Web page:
This is almost it https://hackaday.com/2010/05/25/mass-storage-business-card/, but mounting chips this way is decades old
I’ve got at least one computer mouse that does it that way. Weird how the chip in there is not only a microcontroller–it also has an orifice on the bottom which exposes the little camera used to pick up light from an LED and track motion. Of course the camera is on the underside of the IC, so it’s mounted in a hole cut from the PCB. Thought it was pretty clever for such a simple, mundane device.
Its super common, especially in LCD matrix controllers in the 80s; to keep the pin orientations the same on opposing halves they “flipped” the chip by mounting it in a hole
No way, this is exactly what I was working on. Somehow other people always seem to beat me to an article.
That’s because you spend too much time reading HaD and not enough time making. No, this doesn’t apply to anyone I know intimately, no, it does not.
You may or may not be on to something there. But a genius in my own mind I certainly am.
Yes Rodney we know you are talking about yourself. And you had to use the word intimately! Not an image any of us wanted, thanks a lot!
He knows himself in the biblical sense.
Slightly OT, but a while back someone posted a link to a nice table that listed the most efficient way to control a given # of LEDs vs number of available pins, comparing a lot of methods like shift registers, charlieplexing, and even “use a bigger microcontroller”. Haven’t been able to find it, anyone got a link?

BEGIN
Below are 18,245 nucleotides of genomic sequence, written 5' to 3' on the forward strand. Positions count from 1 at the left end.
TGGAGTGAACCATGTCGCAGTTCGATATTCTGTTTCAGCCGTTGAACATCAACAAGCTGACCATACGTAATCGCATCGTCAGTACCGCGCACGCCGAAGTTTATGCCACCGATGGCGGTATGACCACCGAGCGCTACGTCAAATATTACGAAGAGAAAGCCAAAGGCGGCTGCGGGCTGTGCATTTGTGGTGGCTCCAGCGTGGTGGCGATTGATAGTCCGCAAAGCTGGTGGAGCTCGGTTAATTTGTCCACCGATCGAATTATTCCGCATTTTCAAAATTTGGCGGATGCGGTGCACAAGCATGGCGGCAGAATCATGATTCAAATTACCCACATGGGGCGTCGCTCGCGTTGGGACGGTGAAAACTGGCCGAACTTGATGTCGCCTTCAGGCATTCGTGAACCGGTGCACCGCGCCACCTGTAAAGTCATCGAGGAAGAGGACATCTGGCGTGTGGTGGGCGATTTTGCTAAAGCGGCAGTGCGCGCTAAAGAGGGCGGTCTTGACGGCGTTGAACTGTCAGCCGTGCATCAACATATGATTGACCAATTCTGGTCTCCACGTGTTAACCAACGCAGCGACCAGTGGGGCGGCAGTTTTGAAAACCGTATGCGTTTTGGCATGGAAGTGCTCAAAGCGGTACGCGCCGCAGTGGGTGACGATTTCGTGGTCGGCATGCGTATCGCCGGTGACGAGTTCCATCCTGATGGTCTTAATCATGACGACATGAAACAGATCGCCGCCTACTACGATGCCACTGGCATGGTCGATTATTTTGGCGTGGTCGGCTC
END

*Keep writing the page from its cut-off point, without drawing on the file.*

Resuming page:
Aaaargh! I know the one you’re talking about, it was like a spreadsheet, right?
I’ve just spent several minutes searching and can’t find it. This is the closest I’ve come but I don’t think this is the one you’re thinking of: https://hackaday.com/2013/04/08/another-way-to-look-at-charlieplexing/
Close, but Maave found it (see below). Thanks though!
Here’s the chart
This article might interest you as well
Thanks, that’s it!
“the next step is obviously a PCB that doesn’t look like it has any components at all”
Ok Brian, are you sure you really want to go there? Do you really want to propagate THAT idea?
Think of it this way…
When someone does it at home it’s “an artist pushing the boundaries”.
When manufacturers do it it’s “an evil corporation making sure we can’t hack our own stuff so that we will fill up the landfills and buy more”.
See the problem yet?
Meh, the extra manufacturing cost and space requirements of this technique should be enough to make most manufacturers say “No, thanks”.